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Wednesday, 02 April 2014

EU-Africa Business Forum: sustainable growth and employment

Why EU development cooperation focuses on the private sector
Creating growth and job opportunity in Africa is crucial as this continent, as well as other developing regions lack employment and income generation opportunities, combined with a fast-growing, young population.
In many developing countries, the expansion of the private sector, notably micro-, small and medium-sized enterprises (MSMEs) is a powerful engine of economic growth and the main source of job creation. The private sector provides some 90 percent of jobs in developing countries, making it an essential partner in the fight against poverty.
Yet, the private sector in Africa faces a formidable range of obstacles compared to their rivals in other emerging markets: widespread and rising informality, a “missing middle” in the size of enterprises and little upward mobility, weak inter-firm linkages, lack of export competitiveness, lack of innovation capabilities, complexity of registering business and taxation, infrastructure shortages, a spluttering electricity supply, limited access to finance and corruption.
EU assistance covers a wide range of areas in the private sector, such as support in creating an enabling business environment. A better business climate helps to promote efficient domestic investment, attract foreign direct investment and increase productivity, thereby raising income and employment opportunities.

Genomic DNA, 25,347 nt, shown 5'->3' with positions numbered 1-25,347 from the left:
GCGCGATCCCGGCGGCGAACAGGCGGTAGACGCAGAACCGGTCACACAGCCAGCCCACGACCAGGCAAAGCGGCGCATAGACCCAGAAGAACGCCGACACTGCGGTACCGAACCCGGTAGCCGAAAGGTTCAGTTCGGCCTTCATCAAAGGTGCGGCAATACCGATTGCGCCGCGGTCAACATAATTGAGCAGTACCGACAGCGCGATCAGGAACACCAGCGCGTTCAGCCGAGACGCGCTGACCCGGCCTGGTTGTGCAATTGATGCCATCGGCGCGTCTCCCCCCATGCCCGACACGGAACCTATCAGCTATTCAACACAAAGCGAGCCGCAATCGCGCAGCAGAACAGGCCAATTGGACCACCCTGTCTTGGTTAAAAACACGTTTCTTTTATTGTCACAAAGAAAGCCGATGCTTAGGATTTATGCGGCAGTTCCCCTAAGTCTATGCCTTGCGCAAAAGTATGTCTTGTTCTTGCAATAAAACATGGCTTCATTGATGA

Assistance is given to reduce administrative and regulatory barriers for business, provide support to relevant ministries to help them trade, and review existing legislation and policies. Support is also provided for business development services such as training, advice and information services, which aim to improve technical and managerial skills and encourage the transfer of know-how and technologies. EU projects and programmes also involve support for professional institutions, such as chambers of commerce, industrial federations or SME associations, as well as the promotion of reliable local financial institutions.
Other areas of support include the promotion of investment and co-operation activities among businesses, and the facilitation of access to financial markets. An important focus is also put on support for microfinance and financial inclusion. The African continent receives approximately 50% of overall EU direct support to Private Sector Development in developing countries. Between 2004 and 2010, €1.2 billion was allocated to Africa (including Sub-Saharan Africa and Northern Africa).
Source: European Commission